Dans ce long métrage documentaire, le cinéaste Serge Giguère filme avec tendresse le processus de création exceptionnel du film d'animation MacPherson de Martine Chartrand. Le mystère Macpherson, c’est d’abord une histoire d’amitié improbable entre le grand Félix Leclerc et l’intrigant Frank Randolph Macpherson, ingénieur-chimiste jamaïcain arrivé au Québec en 1917, qui inspira la chanson « MacPherson » au poète.
This feature doc tells the story of the improbable friendship between acclaimed Quebec singer Félix Leclerc and the intriguing Frank Randolph Macpherson. A chemical engineer from Jamaica, Macpherson immigrated to Quebec in 1917 and was the inspiration for the popular song that Leclerc named after him. But this is also a story about memory: it was animator Martine Chartrand’s memory of this song that compelled her to create the striking animated short MacPherson, made by filming paintings on glass using 35mm film. A sympathetic look at an artist at work, Finding Macpherson takes audiences on a personal journey, exploring the imperceptible yet powerful connections that bind us to each other.
In this short documentary about The Tragically Hip, director David Battistella uses a split-screen and acid-etched colours to distil the iconic Canadian band’s essence. After decades together, through hotels, highways, gigs and recording sessions, The Hip’s members have forged a powerful brotherhood. "These guys are my life partners, musically" says bass guitarist Gord Sinclair. The Hip's brand of straight-ahead rock and roll has catapulted the band to international stardom, and ensured them a place in Canadian musical history, but at heart, they remain a bunch of guys from Kingston, Ontario, making music together just for fun.
This film was produced for the 2008 Governor General's Performing Arts Award.
All his life, Michel Pagliaro (Pag) has been on a quest for the perfect 3:15 minute song. Following in the tradition of rockers like Eddy Cochran, Bo Diddley and Chuck Berry, Pagliaro's songs belie their initial simplicity. Director Eric Tessier captures Pag in all his ragged glory, from the wicked glint in his eye to his razor sharp suit.
This animated short by Norman McLaren features synchronization of image and sound in the truest sense of the word. To make this film, McLaren employed novel optical techniques to compose the piano rhythms of the sound track, which he then moved, in multicolor, onto the picture area of the screen so that, in effect, you see what you hear.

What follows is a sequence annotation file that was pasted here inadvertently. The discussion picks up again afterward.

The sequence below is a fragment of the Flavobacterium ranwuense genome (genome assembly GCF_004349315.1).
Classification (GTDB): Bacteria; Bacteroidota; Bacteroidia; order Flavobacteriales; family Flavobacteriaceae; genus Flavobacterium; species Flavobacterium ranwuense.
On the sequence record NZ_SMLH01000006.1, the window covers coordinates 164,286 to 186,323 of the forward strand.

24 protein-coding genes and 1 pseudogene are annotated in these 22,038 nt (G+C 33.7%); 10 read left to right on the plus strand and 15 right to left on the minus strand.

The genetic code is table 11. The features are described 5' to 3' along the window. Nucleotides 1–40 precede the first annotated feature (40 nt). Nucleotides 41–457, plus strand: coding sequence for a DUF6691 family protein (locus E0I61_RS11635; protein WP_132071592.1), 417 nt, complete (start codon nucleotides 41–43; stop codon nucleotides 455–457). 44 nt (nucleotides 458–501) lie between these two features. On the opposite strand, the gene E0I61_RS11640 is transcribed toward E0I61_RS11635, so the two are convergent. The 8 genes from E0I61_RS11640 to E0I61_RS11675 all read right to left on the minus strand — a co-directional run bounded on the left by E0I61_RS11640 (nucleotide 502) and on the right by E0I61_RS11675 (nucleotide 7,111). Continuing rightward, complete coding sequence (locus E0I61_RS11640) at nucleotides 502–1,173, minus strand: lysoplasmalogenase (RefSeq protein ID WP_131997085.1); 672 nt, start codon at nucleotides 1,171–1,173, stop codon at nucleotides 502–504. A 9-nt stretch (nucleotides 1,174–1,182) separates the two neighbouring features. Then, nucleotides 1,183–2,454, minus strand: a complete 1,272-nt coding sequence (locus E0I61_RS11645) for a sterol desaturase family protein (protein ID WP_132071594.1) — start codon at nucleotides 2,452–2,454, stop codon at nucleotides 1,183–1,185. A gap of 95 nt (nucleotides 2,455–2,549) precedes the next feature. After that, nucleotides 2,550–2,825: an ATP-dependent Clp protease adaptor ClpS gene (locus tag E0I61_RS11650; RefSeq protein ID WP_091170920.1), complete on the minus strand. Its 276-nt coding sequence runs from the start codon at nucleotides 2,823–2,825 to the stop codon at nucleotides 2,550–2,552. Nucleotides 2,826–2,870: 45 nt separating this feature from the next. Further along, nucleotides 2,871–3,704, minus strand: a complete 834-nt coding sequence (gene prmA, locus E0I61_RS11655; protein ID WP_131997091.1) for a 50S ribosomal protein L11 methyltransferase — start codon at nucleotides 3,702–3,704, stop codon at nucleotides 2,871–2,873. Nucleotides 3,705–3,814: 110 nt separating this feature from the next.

In their predominantly white high school in Halifax, a group of black students face daily reminders of racism, ranging from abuse (racist graffiti on washroom walls), to exclusion (the omission of black history from textbooks). They work to establish a Cultural Awareness Youth Group, a vehicle for building pride and self-esteem through educational and cultural programs. With help from mentors, they discover the richness of their heritage and learn some of the ways they can begin to effect change.
This documentary celebrates the vibrant culture and tenacious struggle of the Canadian Gypsy and introduces a new generation of Roma who claim their roots with pride. They call themselves by their rightful name, the Roma. Almost 80,000 call Canada home. Meet Julia Lovell, a passionate defender of Roma human rights, whose father is slowly gaining the confidence to reveal his heritage; and Karen Gray Boothroyd, a flamenco dancer just beginning to reclaim her Gypsy roots.
This short documentary is about a young Cuban band that has recently moved to Canada. The members spend their days learning English and their nights playing and rehearsing their own blend of Cuban salsa music in clubs. The film follows the musicians, capturing their constant discussions about the political situation at home and the problems of citizen engagement in both communist Cuba and democratic Canada.
This feature-length documentary is a dynamic kaleidoscopic portrait of Socalled (aka Josh Dolgin), a multi-disciplinary musician and artist whose unique blend of klezmer, hip hop and funk is blasting through the boundaries that separate music of different cultures, eras and generations.
Socalled is unstoppable: a pianist, singer, arranger, rapper, producer and composer – as well as magician, filmmaker and visual artist. The "Socalled" Movie offers a nuanced picture of an individual who's artistically fearless.
This documentary presents two Canadian women of Asian descent who are contemplating eyelid surgery. Maria and Sharon, of Philippino and Korean heritage respectively, believe their looks--specifically their eyes--get in the way of how people see them. Layering their stories with pop culture references to beauty icons and supermodels, filmmaker Ann Shin looks at the pain that lies deep behind the desire for plastic surgery.
This animated short from Malcolm Sutherland is an engaging dance of shapes and sounds. The "game" is played by opening the box, unfolding the board and placing shapes on it that you manipulate with your hands. There are no winners or losers in this game; the fun is in the creative way the forms unfold. Features a score by Luigi Alleman and music by Ravi Shankar.
Ages 13 to 18
Arts Education - Music
Diversity - Black Studies
History and Citizenship Education - Culture and Currents of Thought (1500-present)
History and Citizenship Education - Quebec Society Since 1980
Media Education - Film Animation
Ideal for essays and debates on African-Canadian history and cultural history. Why is the story of Frank Macpherson compelling for animator Martine Chartrand? Compare her animated film with the song by Félix Leclerc and the history recounted in this film. How do the different versions tell different stories? Discuss the role of the artist in telling stories of our past. Why is it important for Chartrand to create her film? What value does it have for Canadians?